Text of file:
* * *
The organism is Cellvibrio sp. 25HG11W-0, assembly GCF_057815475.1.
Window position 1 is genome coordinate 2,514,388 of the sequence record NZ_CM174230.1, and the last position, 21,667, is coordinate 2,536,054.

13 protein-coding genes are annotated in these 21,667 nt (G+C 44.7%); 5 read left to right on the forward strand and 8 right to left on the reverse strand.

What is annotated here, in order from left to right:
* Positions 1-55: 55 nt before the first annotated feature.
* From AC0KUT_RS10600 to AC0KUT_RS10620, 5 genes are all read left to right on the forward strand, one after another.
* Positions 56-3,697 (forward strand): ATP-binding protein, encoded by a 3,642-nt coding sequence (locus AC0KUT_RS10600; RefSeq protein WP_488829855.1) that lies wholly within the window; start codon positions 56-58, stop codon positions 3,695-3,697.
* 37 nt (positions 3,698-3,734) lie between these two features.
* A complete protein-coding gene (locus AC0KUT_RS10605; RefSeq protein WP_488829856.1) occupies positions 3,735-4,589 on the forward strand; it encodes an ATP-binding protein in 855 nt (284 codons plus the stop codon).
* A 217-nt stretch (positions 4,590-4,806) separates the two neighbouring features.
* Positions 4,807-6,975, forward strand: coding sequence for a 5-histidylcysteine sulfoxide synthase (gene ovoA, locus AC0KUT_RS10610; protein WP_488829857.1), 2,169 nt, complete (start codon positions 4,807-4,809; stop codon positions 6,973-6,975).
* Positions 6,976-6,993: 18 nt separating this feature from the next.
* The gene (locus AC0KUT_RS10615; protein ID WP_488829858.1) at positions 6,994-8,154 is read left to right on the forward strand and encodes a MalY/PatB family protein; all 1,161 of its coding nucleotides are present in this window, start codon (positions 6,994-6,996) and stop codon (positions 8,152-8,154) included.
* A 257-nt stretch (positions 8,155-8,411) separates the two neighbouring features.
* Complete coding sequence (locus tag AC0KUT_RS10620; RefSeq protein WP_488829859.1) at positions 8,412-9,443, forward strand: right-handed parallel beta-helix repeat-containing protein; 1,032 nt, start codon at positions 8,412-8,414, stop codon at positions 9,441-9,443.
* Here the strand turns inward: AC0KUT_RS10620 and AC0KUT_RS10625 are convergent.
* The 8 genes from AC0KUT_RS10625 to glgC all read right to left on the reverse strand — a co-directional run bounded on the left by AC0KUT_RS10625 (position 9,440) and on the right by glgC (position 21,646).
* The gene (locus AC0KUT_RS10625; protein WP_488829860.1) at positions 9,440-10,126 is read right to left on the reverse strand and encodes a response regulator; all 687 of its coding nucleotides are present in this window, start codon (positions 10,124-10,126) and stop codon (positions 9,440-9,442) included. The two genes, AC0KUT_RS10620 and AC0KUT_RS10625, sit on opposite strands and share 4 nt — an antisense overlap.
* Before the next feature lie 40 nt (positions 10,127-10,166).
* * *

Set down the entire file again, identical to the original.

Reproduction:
The organism is Cellvibrio sp. 25HG11W-0, assembly GCF_057815475.1.
Window position 1 is genome coordinate 2,514,388 of the sequence record NZ_CM174230.1, and the last position, 21,667, is coordinate 2,536,054.

13 protein-coding genes are annotated in these 21,667 nt (G+C 44.7%); 5 read left to right on the forward strand and 8 right to left on the reverse strand.

What is annotated here, in order from left to right:
* Positions 1-55: 55 nt before the first annotated feature.
* From AC0KUT_RS10600 to AC0KUT_RS10620, 5 genes are all read left to right on the forward strand, one after another.
* Positions 56-3,697 (forward strand): ATP-binding protein, encoded by a 3,642-nt coding sequence (locus AC0KUT_RS10600; RefSeq protein WP_488829855.1) that lies wholly within the window; start codon positions 56-58, stop codon positions 3,695-3,697.
* 37 nt (positions 3,698-3,734) lie between these two features.
* A complete protein-coding gene (locus AC0KUT_RS10605; RefSeq protein WP_488829856.1) occupies positions 3,735-4,589 on the forward strand; it encodes an ATP-binding protein in 855 nt (284 codons plus the stop codon).
* A 217-nt stretch (positions 4,590-4,806) separates the two neighbouring features.
* Positions 4,807-6,975, forward strand: coding sequence for a 5-histidylcysteine sulfoxide synthase (gene ovoA, locus AC0KUT_RS10610; protein WP_488829857.1), 2,169 nt, complete (start codon positions 4,807-4,809; stop codon positions 6,973-6,975).
* Positions 6,976-6,993: 18 nt separating this feature from the next.
* The gene (locus AC0KUT_RS10615; protein ID WP_488829858.1) at positions 6,994-8,154 is read left to right on the forward strand and encodes a MalY/PatB family protein; all 1,161 of its coding nucleotides are present in this window, start codon (positions 6,994-6,996) and stop codon (positions 8,152-8,154) included.
* A 257-nt stretch (positions 8,155-8,411) separates the two neighbouring features.
* Complete coding sequence (locus tag AC0KUT_RS10620; RefSeq protein WP_488829859.1) at positions 8,412-9,443, forward strand: right-handed parallel beta-helix repeat-containing protein; 1,032 nt, start codon at positions 8,412-8,414, stop codon at positions 9,441-9,443.
* Here the strand turns inward: AC0KUT_RS10620 and AC0KUT_RS10625 are convergent.
* The 8 genes from AC0KUT_RS10625 to glgC all read right to left on the reverse strand — a co-directional run bounded on the left by AC0KUT_RS10625 (position 9,440) and on the right by glgC (position 21,646).
* The gene (locus AC0KUT_RS10625; protein WP_488829860.1) at positions 9,440-10,126 is read right to left on the reverse strand and encodes a response regulator; all 687 of its coding nucleotides are present in this window, start codon (positions 10,124-10,126) and stop codon (positions 9,440-9,442) included. The two genes, AC0KUT_RS10620 and AC0KUT_RS10625, sit on opposite strands and share 4 nt — an antisense overlap.
* Before the next feature lie 40 nt (positions 10,127-10,166).